A Conversation with Hadley Wickham – the useR! 2014 interview

August 11, 2014
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(This article was first published on DataScience.LA » R, and kindly contributed to R-bloggers)

Hadley Wickham is famous. He’s not Kardashian famous, but walking around useR! and seeing the community’s reaction to him, there’s no question, he’s ‘R famous’. If you have the good fortune to see his talks, tutorials, or sessions in person, you owe it to yourself to do so. He projects depth and wisdom with a booming voice, which combines with a hard-won confidence brought about by years of honing his craft and developing his expertise. He takes as much time as is needed to answer questions, listens to every single bit of feedback and succeeds in making you feel that what you say indeed matters. Hadley Wickham has poise. It’s also quite obvious, if you watch him for long enough, that this fame suits him like an itchy sweater made by a loving grandparent. It brings warmth and it comes from a place of love, but it’s always a little uncomfortable regardless of how well it may fit.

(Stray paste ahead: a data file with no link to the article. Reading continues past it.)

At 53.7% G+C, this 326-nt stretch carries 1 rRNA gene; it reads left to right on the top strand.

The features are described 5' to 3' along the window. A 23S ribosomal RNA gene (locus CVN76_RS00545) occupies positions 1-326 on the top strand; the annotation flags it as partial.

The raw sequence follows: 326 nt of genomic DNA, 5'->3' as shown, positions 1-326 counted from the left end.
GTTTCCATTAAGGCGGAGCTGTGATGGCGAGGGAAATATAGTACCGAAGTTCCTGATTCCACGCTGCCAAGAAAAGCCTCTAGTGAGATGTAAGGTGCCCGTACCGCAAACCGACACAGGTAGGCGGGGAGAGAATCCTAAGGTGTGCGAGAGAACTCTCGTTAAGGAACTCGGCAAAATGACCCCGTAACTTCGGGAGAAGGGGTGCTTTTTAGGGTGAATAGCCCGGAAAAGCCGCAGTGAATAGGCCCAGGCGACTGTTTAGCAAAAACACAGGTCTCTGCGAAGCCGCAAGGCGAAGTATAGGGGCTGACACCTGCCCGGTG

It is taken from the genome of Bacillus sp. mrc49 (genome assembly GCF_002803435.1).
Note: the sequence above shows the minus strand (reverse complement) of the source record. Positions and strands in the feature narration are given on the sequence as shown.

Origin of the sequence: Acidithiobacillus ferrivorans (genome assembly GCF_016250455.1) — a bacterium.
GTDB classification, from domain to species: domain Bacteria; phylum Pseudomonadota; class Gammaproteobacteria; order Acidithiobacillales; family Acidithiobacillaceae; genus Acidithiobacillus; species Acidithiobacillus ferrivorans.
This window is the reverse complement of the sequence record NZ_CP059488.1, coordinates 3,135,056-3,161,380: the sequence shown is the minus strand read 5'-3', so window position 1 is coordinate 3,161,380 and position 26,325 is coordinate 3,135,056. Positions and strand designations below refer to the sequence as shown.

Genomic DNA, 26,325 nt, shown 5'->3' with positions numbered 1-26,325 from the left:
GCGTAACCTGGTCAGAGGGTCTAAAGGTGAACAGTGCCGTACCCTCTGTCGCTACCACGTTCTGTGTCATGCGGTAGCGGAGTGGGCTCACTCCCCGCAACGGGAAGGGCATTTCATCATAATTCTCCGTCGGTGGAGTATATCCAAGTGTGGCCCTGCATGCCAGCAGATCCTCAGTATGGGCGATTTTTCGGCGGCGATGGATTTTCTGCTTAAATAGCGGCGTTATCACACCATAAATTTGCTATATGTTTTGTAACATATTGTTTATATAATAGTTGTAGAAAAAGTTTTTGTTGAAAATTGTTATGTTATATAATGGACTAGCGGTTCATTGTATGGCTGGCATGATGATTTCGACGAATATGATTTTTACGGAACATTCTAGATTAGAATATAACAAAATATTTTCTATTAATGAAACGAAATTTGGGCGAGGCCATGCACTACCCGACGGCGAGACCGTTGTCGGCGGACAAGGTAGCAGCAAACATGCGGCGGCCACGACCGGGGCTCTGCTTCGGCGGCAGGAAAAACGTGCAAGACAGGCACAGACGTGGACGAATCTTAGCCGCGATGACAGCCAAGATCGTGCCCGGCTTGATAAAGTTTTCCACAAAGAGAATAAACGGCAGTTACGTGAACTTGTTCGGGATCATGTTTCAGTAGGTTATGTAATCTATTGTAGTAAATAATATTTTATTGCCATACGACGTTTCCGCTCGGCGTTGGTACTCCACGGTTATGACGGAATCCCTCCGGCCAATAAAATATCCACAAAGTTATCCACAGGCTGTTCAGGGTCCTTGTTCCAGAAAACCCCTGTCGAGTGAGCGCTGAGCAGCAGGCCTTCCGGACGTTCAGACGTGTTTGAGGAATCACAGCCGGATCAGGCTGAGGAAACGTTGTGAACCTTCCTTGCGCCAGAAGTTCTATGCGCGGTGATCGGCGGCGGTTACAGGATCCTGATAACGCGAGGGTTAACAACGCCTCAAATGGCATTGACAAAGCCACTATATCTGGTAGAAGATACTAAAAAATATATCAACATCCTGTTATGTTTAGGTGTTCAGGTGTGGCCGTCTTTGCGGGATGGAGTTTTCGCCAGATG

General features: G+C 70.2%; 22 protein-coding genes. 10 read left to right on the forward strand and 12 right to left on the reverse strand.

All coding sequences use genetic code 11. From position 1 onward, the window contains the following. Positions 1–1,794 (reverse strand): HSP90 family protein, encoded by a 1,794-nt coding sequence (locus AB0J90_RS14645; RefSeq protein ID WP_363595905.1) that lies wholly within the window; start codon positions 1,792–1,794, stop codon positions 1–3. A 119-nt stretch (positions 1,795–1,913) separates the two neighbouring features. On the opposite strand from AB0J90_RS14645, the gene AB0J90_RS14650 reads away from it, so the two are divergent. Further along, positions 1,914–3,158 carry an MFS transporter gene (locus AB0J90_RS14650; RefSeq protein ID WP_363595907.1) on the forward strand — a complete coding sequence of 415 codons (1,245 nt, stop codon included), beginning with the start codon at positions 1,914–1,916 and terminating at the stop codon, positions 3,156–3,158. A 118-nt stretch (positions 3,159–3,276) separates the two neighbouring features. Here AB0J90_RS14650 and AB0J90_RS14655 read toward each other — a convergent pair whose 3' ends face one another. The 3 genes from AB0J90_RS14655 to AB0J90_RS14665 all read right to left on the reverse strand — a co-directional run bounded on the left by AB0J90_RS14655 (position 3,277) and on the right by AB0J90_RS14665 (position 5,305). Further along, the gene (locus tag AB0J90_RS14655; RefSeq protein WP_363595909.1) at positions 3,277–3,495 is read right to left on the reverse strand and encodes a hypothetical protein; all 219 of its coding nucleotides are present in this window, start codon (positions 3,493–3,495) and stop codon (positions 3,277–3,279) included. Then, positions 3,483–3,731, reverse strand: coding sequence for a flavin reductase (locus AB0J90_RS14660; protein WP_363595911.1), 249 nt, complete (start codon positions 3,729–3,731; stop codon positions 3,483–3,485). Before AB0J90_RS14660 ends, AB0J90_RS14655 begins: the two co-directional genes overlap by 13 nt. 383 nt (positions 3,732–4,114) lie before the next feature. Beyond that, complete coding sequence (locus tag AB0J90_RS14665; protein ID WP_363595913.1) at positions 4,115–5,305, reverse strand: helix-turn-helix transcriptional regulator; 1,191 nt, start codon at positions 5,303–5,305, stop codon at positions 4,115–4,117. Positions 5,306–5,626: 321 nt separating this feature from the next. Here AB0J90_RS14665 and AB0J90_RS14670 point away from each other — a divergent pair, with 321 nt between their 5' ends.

I’m definitely an introvert. – Hadley Wickham

Hadley and I had a long ranging interview at useR 2014, shown above, discussing R’s strengths and revealing its weaknesses together. We reveal Hadley’s evil plans for world domination, as well as his not-so-evil plans to help users better manage their workflow. He also discusses his approach for the design of APIs and interfaces, including his thought process and personal experiences which have led him to this philosophy. We get a peek at his regular workflow, and how he continues to create such fantastic packages and modules for release. Hadley gives us some fantastic insight into what advice he would give himself when he was starting out, and what advice he would give someone starting out in the field today. Finally, we talk about what the future holds for R the software, as well as R the community. I hope you enjoy watching it as much as I enjoyed making it!